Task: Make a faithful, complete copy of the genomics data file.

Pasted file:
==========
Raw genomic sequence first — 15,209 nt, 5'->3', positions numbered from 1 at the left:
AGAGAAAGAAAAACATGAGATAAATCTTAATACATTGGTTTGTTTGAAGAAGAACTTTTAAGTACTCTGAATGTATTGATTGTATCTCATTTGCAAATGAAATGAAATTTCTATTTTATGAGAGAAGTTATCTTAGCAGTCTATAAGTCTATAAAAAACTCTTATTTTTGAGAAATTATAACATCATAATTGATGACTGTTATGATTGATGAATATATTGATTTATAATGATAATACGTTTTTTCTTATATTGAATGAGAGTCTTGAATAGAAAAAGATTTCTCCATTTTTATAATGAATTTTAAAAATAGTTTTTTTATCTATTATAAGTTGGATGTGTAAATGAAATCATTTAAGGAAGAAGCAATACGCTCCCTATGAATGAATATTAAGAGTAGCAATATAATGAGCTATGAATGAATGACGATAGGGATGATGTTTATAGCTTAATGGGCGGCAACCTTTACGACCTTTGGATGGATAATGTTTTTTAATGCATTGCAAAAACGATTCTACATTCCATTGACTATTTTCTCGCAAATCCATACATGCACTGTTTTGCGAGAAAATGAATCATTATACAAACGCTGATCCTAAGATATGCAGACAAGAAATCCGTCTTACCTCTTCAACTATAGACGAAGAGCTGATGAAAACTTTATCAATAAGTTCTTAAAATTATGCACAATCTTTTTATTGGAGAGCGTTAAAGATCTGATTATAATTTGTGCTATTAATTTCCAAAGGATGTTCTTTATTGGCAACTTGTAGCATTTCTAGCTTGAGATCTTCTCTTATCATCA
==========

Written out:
Raw genomic sequence first — 15,209 nt, 5'->3', positions numbered from 1 at the left:
AGAGAAAGAAAAACATGAGATAAATCTTAATACATTGGTTTGTTTGAAGAAGAACTTTTAAGTACTCTGAATGTATTGATTGTATCTCATTTGCAAATGAAATGAAATTTCTATTTTATGAGAGAAGTTATCTTAGCAGTCTATAAGTCTATAAAAAACTCTTATTTTTGAGAAATTATAACATCATAATTGATGACTGTTATGATTGATGAATATATTGATTTATAATGATAATACGTTTTTTCTTATATTGAATGAGAGTCTTGAATAGAAAAAGATTTCTCCATTTTTATAATGAATTTTAAAAATAGTTTTTTTATCTATTATAAGTTGGATGTGTAAATGAAATCATTTAAGGAAGAAGCAATACGCTCCCTATGAATGAATATTAAGAGTAGCAATATAATGAGCTATGAATGAATGACGATAGGGATGATGTTTATAGCTTAATGGGCGGCAACCTTTACGACCTTTGGATGGATAATGTTTTTTAATGCATTGCAAAAACGATTCTACATTCCATTGACTATTTTCTCGCAAATCCATACATGCACTGTTTTGCGAGAAAATGAATCATTATACAAACGCTGATCCTAAGATATGCAGACAAGAAATCCGTCTTACCTCTTCAACTATAGACGAAGAGCTGATGAAAACTTTATCAATAAGTTCTTAAAATTATGCACAATCTTTTTATTGGAGAGCGTTAAAGATCTGATTATAATTTGTGCTATTAATTTCCAAAGGATGTTCTTTATTGGCAACTTGTAGCATTTCTAGCTTGAGATCTTCTCTTATCATCA